TROY, Ohio (WDTN) — The person who filed the citizen’s complaint against the Troy Fire Department’s Safe Haven Baby Box spoke in Monday’s council meeting explaining why he filed it.

“I think the surveillance, the location, the premise as a whole so the mom doesn’t have to enter a building, all those things are problematic with the Troy box,” said Cincinnati Resident Chris Hick.

Hick filed a citizen’s complaint against the Troy Fire Department’s Safe Haven Baby Box claiming it violates many requirements of the state’s code. Troy’s Fire Chief Matthew Simmons disagrees.

“We will do whatever we need to do to meet all the rules, we feel like we are compliant but that is being looked at,” said Troy Fire Department Chief Matthew Simmons.

The complaint claims the box violates the state’s code because the vestibule is not located on the outside of the fire department. The complaint made a total of 23 points, including saying “the interior baby box states ‘if the door is locked, the Safe Haven Box is unavailable.’ Nowhere was there information that under Safe Haven, a parent could surrender a baby to any fireman.”

“This is an exterior wall to the interior of our building, this is not interior space so that’s what’s being looked at,” said Chief Simmons. “If the health department at the end of the day says this is just not appropriate to move it, we’re willing to do that, we want to do whatever it takes to be compliant to the state but also have this resource available to the community.”

Additionally, the complaint goes on stating a surveillance camera is near the vestibule’s doors and could violate the anonymity of the mother’s rights dropping off their baby. Chief Simmons spoke Monday saying the camera does not survey the area near the vestibule, nor would they ever expose any individual’s sensitive information. The volunteer station is put in an interesting position since they’re not fully staffed, which is why they chose a vestibule design.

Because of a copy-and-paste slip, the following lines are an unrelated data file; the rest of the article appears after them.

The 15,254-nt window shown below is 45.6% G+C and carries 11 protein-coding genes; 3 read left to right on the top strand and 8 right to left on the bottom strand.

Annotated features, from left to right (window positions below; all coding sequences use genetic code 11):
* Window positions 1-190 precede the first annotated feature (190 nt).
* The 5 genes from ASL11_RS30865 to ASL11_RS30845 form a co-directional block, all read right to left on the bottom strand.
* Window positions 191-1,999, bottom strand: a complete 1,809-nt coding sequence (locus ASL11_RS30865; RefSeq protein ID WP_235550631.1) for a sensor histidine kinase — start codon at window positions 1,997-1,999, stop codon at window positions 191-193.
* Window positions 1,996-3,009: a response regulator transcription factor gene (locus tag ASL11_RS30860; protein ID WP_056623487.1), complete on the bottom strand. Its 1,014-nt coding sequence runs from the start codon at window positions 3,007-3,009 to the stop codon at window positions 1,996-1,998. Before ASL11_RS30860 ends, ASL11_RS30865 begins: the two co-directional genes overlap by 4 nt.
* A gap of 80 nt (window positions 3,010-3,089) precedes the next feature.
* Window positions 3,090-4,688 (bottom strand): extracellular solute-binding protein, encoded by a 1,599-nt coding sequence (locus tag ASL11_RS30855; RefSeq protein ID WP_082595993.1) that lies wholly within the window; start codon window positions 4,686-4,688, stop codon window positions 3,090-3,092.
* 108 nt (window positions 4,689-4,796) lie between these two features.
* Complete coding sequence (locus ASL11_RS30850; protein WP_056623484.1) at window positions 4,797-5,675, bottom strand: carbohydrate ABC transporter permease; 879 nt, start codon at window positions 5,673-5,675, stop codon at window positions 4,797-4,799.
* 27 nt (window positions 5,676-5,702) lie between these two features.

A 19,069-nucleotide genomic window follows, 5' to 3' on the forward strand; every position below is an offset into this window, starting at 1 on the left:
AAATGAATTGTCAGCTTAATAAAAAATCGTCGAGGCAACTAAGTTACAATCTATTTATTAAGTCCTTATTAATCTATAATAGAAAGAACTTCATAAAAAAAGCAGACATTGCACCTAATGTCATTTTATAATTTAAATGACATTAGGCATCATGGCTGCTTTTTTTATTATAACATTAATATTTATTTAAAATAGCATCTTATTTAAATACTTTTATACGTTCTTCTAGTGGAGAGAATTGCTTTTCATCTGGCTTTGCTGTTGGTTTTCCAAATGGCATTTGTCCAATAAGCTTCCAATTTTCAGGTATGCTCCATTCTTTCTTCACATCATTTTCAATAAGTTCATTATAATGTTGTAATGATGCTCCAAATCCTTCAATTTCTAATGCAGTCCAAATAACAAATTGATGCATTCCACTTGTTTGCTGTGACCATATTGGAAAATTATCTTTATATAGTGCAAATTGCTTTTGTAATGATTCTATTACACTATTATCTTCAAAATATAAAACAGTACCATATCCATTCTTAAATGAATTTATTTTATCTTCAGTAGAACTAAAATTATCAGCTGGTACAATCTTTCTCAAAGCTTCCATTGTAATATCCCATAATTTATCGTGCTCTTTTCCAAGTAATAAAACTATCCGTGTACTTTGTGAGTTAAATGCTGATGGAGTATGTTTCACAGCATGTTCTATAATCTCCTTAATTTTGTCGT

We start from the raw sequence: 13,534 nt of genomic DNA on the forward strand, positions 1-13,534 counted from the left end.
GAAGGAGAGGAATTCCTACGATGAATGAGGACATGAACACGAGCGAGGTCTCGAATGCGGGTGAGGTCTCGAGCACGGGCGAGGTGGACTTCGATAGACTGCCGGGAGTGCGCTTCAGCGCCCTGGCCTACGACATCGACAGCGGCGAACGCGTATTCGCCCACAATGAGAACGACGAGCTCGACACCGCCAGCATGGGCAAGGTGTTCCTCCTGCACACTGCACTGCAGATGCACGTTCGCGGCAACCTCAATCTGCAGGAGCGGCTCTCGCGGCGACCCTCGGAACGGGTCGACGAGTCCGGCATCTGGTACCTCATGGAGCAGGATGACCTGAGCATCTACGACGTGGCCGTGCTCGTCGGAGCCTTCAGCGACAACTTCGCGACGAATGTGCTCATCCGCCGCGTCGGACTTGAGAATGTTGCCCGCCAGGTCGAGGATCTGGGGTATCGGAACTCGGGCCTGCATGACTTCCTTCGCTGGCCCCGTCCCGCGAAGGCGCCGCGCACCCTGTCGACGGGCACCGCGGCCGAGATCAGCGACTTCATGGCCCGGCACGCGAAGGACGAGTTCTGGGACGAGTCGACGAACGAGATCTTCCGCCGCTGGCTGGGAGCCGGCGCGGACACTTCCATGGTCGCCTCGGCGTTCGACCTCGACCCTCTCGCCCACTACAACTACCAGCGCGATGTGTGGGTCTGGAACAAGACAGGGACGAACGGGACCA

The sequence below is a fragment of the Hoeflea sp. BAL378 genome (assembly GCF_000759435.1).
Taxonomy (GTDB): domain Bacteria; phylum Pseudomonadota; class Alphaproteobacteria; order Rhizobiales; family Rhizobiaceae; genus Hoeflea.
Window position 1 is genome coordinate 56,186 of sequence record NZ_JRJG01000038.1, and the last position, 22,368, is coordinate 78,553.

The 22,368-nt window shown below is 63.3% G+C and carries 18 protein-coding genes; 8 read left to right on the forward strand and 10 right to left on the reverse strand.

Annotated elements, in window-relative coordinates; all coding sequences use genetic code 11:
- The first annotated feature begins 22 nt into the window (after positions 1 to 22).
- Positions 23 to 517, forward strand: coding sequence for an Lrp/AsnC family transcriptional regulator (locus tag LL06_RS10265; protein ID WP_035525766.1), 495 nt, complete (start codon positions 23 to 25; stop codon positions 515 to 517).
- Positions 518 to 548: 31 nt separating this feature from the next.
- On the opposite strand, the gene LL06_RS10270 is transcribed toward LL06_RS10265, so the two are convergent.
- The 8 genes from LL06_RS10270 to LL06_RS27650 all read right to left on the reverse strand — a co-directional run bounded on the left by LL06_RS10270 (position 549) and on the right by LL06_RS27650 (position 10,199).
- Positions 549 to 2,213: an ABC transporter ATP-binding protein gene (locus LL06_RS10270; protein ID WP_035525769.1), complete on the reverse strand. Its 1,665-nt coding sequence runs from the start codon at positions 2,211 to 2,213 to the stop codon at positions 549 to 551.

“The fire departments that have these are fully staffed which is different from a volunteer station,” said Chief Simmons. “There’s an assumption that someone will always be there and in the event that someone’s not, there’s an alarm built in that calls dispatch.”

However, Hick disagrees.

“The intent of the law is that there be a person present at all times to render immediate aid to a newborn infant put in the box so these should really be at the hospitals where you know there’s always going to be people immediately and not dependent on anything,” said Hick.

If changes are required, the cost  would be minimal. Chief Simmons says he’s already had people come forward ready to donate funds to ensure the only Safe Haven Baby Box in the Miami Valley stays open.

“If anyone was to use this, it would definitely be a celebratory thing like wow, especially in remembrance to Jason Holfinger, the firefighter that brought this to our attention, so we’re committed,” said Chief Simmons.

In addition to meeting the state’s requirements, Hick is asking for more educational tools to be available.

“Making sure young women feel unbelievably comfortable even if they’re bad situations, they can get proper prenatal care, proper medical delivery and there are people ready to help them.

The Troy Fire Department says they’re working with ODH currently through the investigation.